HIGH COURT OF GUJARAT
Commissioner of Income-tax
Appollo Vikas Steels (P.) Ltd.
Tax Appeal No. 927 of 2011
FEBRUARY 19, 2013
Akil Kureshi, J.
We permit the Revenue to raise additional question ‘C’ as per the draft amendment tendered before us today.
2. Previously, this Tax Appeal was considered by a Division Bench of this Court on 1.8.2012. At that time, the Tax Appeal contained only two questions, namely:
(a) “Whether the Appellate Tribunal is right in law and on facts in holding that the Assessing Officer was not justified in making proportionate dis allowance out of interest expenses under section 14A of the Act thereby giving relief out of total addition of Rs. 9,27,427/- made by the Assessing Officer under the said Action, without properly appreciating the facts of the case and the material brought on record by the Assessing Officer?”
(b) “Whether the Appellate Tribunal is right in law and on facts in not appreciating that the said proportionate interest expenditure was relatable to the dividend income on sales of shares which was exempt from tax as a portion of the borrowings, on which the said proportionate interest has been worked out, were utilized for the purpose of investment in shares ?”
3. The Division Bench passed a reasoned order not accepting either of the two questions. Tax Appeal was accordingly dismissed. Subsequently, however, the Revenue has filed Misc. Civil Application No.204 of 2012 contending that one additional ground which arose out of the judgment of the Tribunal was inadvertently not raised. The appellant, therefore, prayed for recalling the earlier order dated 1.8.2012 dismissing the Tax Appeal. Such request was granted and the Misc. Civil Application was allowed on 11.1.2013. Therefore, this Tax Appeal has been placed before us for admission hearing afresh.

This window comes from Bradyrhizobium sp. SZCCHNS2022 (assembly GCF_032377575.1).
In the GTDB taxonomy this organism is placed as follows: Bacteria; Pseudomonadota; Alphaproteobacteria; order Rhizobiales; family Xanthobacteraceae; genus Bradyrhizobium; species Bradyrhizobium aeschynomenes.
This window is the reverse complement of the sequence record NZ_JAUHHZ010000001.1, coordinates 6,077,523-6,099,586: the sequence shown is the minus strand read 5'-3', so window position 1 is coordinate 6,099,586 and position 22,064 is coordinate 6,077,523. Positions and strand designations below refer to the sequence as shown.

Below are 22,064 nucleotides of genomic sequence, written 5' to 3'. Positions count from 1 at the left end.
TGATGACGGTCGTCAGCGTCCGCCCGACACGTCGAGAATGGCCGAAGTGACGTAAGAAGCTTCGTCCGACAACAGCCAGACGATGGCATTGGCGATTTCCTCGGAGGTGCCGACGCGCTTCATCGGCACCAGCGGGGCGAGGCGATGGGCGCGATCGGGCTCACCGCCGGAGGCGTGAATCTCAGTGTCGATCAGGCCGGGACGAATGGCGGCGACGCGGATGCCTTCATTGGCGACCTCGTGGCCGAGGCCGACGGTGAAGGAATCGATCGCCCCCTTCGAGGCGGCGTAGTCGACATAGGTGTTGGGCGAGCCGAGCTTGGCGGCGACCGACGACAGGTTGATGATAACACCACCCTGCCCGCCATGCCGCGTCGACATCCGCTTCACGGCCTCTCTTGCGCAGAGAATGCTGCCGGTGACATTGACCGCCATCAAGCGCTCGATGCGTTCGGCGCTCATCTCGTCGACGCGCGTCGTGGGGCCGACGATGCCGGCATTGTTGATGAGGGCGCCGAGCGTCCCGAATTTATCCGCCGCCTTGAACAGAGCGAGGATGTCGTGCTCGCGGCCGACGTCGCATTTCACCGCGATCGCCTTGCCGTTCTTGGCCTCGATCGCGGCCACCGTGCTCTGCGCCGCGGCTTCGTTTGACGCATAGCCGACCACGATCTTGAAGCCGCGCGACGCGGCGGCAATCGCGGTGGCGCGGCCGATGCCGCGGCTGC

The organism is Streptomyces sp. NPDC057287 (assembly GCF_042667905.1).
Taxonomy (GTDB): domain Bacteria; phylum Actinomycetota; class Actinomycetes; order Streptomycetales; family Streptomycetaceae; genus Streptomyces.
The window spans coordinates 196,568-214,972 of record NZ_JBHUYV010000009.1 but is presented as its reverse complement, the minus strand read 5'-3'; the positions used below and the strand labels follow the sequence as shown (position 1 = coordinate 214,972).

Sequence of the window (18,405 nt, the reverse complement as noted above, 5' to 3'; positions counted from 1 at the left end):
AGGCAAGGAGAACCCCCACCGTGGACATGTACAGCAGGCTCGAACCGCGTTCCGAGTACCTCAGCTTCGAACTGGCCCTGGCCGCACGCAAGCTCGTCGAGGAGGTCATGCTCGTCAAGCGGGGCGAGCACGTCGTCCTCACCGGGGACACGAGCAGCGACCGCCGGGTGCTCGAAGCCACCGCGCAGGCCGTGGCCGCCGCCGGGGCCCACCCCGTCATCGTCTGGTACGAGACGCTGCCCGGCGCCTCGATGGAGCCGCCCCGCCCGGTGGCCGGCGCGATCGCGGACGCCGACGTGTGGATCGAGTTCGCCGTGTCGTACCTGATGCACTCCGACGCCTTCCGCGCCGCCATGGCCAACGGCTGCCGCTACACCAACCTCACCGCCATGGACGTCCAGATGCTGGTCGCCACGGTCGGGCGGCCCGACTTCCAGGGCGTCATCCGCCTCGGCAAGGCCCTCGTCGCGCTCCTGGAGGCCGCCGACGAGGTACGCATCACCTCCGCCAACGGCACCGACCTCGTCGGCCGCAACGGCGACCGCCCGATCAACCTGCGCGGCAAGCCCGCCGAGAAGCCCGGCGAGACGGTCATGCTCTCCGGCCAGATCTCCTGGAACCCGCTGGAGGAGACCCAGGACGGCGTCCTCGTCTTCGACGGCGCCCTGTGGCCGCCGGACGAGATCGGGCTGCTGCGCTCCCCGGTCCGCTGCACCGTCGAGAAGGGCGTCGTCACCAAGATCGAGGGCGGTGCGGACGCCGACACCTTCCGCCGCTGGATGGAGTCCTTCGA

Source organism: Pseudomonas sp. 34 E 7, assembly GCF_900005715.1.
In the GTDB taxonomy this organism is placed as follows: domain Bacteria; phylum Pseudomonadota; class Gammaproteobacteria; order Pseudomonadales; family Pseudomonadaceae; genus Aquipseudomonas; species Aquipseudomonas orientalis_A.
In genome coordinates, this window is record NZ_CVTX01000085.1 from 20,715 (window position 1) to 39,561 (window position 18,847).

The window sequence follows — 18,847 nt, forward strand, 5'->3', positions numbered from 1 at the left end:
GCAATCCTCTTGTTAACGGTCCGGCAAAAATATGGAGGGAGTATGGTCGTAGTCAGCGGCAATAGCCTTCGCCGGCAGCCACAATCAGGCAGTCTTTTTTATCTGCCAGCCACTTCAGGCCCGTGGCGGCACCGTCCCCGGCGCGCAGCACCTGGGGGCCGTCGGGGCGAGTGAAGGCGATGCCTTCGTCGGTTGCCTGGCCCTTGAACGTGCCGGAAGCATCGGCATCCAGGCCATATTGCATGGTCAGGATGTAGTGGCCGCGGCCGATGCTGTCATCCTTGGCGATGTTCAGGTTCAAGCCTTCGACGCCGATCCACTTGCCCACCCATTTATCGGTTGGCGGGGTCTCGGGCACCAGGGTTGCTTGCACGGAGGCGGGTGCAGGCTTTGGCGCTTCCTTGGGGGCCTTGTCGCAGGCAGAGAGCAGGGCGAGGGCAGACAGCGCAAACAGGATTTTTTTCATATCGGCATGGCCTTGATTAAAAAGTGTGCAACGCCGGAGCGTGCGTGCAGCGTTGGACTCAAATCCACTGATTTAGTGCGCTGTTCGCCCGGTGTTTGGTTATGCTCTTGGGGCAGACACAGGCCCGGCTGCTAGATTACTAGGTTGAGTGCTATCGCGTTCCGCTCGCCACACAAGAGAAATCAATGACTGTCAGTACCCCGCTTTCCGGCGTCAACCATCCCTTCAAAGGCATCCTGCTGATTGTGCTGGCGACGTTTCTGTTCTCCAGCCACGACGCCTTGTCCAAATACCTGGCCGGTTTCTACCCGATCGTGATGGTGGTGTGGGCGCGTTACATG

4. Since the Revenue had not raised any question with respect to the findings and conclusions of this Court in the order dated 1.8.2012 dismissing the two questions which formed part of the Tax Appeal at the relevant time, we are not inclined to go into such questions all over again. Since the previous order was recalled by this Court in its entirety, we hereby reject those two grounds adopting the reasonings expressed by this Court in the previous order dated 1.8.2012.
5. That leaves the sole surviving question ‘C’ permitted to be added by us today, which reads thus:
“C. Whether the Appellate Tribunal is right in law and on facts in holding that the assessee was deriving majority of income under the head Capital Gain and hence the case was covered under the exception provided under explanation to section 73 of the Act ignoring the findings of the Assessing Officer that the assessee was regularly engaged in purchase and sale of shares constituting business activity as per explanation to section 73 of the Act?”
Issue, in brief, is that the respondent assessee had earned certain income during the previous year to the relevant assessment year 2005-06 by sale of shares. The Assessing Officer applied explanation to section 73 of the Income Tax Act, 1961 and held that the income arose out of speculative business of the assessee and taxed the income as business income of the assessee. The assessee’s contention that the receipt was in the nature of capital gain was not accepted.